Presented by Museum of the Peace Corps Experience and American University Museum

Maria Clara Gown

c. 1963 
Satin, white applique, other fabric, 64 x 60 in.

Collection, Museum of the Peace Corps Experience

Gift of Ann Jealous, Philippines, Siniloan 1963–65

While settling into teaching with my Filipina co-teacher, Helen (whose family I eventually lived with) I noticed similarities and differences between our cultures. Filipinos embraced values I shared, including family, justice, friendship, community, hard work, and trust in God.

I no longer felt the urgency of time: I carried a book so I could read while waiting an hour for a bus to arrive or a social function to begin. Filipinos value feelings more than things, and it was good to learn that I could be happy with few possessions. People tended to accept realities they could not change.

As a tragic consequence of 333 years of Spanish colonization and 48 years as a US colony, light complexions were favored and Spanish ancestry was judged more positively than indigenous. This focus on skin color differences was very familiar to me as an African American. When I walked in the sun, a fellow teacher would hold an umbrella over my head so I would “stay beautiful.” Of the two young children in my family, Anabel, the one with the lighter complexion, was pronounced “beautiful,” while her darker-skinned sister Beverlyn’s beauty was never mentioned.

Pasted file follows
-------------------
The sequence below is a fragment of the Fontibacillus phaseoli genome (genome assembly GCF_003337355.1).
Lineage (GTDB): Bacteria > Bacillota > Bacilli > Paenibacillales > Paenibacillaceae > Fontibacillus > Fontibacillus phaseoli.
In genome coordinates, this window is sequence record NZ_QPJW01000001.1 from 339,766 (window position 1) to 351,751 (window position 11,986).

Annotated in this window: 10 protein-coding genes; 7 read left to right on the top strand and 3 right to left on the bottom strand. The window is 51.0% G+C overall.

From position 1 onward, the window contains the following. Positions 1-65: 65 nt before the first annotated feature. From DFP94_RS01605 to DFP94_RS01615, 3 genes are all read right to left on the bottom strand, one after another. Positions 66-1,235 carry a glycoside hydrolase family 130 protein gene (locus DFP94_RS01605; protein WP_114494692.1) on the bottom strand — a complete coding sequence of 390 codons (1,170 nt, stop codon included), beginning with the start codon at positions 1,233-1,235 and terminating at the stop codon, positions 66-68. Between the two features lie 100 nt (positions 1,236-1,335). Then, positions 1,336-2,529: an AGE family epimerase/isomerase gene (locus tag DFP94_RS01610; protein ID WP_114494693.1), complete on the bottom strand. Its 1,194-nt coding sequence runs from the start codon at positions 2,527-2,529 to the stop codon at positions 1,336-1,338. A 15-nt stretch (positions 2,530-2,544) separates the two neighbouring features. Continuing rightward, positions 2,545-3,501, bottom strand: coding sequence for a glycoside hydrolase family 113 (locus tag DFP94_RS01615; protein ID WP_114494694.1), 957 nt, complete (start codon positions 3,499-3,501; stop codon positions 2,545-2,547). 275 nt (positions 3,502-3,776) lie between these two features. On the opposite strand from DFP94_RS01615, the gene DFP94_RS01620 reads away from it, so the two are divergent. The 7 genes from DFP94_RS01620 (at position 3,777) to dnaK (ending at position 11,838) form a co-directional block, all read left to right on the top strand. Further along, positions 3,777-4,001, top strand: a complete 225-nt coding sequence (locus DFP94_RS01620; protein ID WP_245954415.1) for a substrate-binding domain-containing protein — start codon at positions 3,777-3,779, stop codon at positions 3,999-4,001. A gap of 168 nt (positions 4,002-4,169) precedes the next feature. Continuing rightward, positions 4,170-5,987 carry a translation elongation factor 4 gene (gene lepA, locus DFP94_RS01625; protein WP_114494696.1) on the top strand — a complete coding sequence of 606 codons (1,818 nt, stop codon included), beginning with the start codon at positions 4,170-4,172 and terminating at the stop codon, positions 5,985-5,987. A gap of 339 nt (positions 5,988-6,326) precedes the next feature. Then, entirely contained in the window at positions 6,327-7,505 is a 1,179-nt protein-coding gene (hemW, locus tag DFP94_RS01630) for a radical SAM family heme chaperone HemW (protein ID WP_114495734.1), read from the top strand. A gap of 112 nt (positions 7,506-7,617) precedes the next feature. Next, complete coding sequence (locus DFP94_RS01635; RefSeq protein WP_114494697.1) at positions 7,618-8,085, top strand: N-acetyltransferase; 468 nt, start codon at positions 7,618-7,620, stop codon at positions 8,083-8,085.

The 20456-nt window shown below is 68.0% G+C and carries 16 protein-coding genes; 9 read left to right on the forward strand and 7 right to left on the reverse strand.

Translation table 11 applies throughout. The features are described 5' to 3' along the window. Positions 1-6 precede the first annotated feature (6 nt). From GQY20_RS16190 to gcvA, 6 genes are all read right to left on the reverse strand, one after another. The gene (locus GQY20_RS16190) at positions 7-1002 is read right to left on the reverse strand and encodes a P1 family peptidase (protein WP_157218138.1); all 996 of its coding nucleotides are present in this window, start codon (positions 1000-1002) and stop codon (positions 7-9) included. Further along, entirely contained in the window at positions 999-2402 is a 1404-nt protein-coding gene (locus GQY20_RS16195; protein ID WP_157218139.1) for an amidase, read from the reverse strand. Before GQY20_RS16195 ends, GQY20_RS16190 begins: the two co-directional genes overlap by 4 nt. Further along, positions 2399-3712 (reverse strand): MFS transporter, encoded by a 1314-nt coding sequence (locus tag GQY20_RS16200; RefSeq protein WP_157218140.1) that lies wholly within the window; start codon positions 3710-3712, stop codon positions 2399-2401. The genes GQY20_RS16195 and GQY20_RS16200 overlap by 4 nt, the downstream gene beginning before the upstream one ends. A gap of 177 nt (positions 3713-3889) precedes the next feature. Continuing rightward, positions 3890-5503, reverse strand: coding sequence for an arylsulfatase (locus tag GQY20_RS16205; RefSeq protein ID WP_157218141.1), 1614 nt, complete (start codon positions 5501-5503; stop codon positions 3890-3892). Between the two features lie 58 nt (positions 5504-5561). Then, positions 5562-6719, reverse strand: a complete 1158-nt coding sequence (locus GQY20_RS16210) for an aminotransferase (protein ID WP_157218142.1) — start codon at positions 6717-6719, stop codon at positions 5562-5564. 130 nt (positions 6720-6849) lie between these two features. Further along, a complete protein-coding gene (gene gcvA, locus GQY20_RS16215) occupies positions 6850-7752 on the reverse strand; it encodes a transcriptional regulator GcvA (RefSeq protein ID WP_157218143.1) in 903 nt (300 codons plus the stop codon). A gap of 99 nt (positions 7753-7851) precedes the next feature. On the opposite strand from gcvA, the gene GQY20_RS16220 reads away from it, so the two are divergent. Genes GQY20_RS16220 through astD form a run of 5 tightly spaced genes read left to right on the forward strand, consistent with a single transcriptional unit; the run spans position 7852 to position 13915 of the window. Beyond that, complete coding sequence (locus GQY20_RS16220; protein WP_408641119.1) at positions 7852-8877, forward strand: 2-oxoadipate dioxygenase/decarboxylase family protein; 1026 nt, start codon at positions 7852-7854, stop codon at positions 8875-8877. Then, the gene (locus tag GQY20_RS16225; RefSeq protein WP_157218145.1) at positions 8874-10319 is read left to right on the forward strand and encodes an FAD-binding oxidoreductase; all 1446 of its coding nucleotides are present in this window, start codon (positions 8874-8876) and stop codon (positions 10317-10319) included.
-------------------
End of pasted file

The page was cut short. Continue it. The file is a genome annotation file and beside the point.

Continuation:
In December 1963, teachers in our district dance troupe surprised me with a Maria Clara gown. A traditional Filipino dress—also known as traje de mestiza (mixed heritage) because it incorporates indigenous and Spanish influences—it’s named for the mother of national hero José Rizal, who led the revolt against Spanish colonial rule in the 1890s. The dress, like me, is a mixture of Black and White heritages. I danced in that dress for nearly two years, and although I’ve worn it only a few times in the US, it is one of my most cherished gifts.

Peace Corps training had not prepared us for the impact of leaving people with whom we’d formed such deep relationships. One image continues to break my heart. Helen wrote me that after I returned to America, Anabel left home on several occasions to nurse her feelings of abandonment. The family would find her standing in the rain at the bus stop, waiting for her Tita Ann to return.

I’ll always be grateful for the impact the Philippines and its people had on me. And I’ll forever treasure the memory of folk dancing with my fellow teachers in my Maria Clara gown.